For practicing managers in the UN and beyond, this means that fostering digital technology initiatives, and scaling these through headquarters, can have overarching impact that can change the entire value delivery process through knowledge sharing that becomes inherent to the process. This research shows that nonprofit intrapreneurship can foster organizational learning for digital transformation and provides an important insight about how international organizations can achieve greater impact from responsible innovation.
Emerging Innovation Units in Social, Resource Constrained Environments Create Relational Value in New Ways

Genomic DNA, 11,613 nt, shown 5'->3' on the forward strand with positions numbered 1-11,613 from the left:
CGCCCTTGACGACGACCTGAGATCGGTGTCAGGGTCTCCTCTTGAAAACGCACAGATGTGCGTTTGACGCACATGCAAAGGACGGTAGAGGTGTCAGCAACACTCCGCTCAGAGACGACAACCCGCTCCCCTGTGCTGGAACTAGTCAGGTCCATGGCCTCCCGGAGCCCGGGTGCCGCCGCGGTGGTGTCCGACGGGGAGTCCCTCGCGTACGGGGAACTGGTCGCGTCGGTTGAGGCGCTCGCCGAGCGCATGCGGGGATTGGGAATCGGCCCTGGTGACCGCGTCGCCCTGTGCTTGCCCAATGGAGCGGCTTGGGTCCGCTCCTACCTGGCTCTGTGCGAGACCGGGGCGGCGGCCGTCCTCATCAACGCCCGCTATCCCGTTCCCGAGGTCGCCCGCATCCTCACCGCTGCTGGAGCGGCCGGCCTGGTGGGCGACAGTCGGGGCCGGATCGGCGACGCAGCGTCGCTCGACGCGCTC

But to foster innovative initiatives, organizations need the right processes and structures at the organizational level. There has been a strong push in the last five years to set up innovation teams and labs in the UN, with over 20 units created since 2018. I saw that these new structures were doing much more than just developing patents and new products, they were building relationships with new partners outside the organization and trying to create culture change through trainings and other activities inside the organization (Tatarinov, Ambos, & Birkinshaw, 2021). To understand the true value of these new teams, I took a longitudinal approach to provide a broader perspective on how to organize or structure innovation internally within organizations and the relational value that these units can provide (Dyer & Singh, 1998; Nahapiet & Ghoshal, 1998). I found that units create relational value through building and linking activities, both internally (linking internal units and building capacity) as well as externally (through linking stakeholders and building ecosystems). Interestingly, the units did not stick to one type of relational value creation, but the ones that grew the most and had greatest impact were the ones that first oscillated from one type of relational value creation to another. For example, the innovation lab at the International Trade Centre (ITC) initially started in 2015 with an internal focus trying to foster more innovation within the organization, later it moved towards ecosystem building to bring external actors together and build an innovation community. Then over the years, it started to build up the relational value creation types until by 2022, the unit was creating value both through linking and building as well as internally and externally. This highlights one path for a unit to take – to maximize relational value by temporally moving from one to another until resources and know-how are built up to be able to perform all. We saw that units could take two paths though. The other type of unit in the study would pursue only one relational value type – such as the innovation unit at another organization which started with an internal focus in 2018 but eventually moved to focusing only on ecosystem building due to its resources and strategic choices.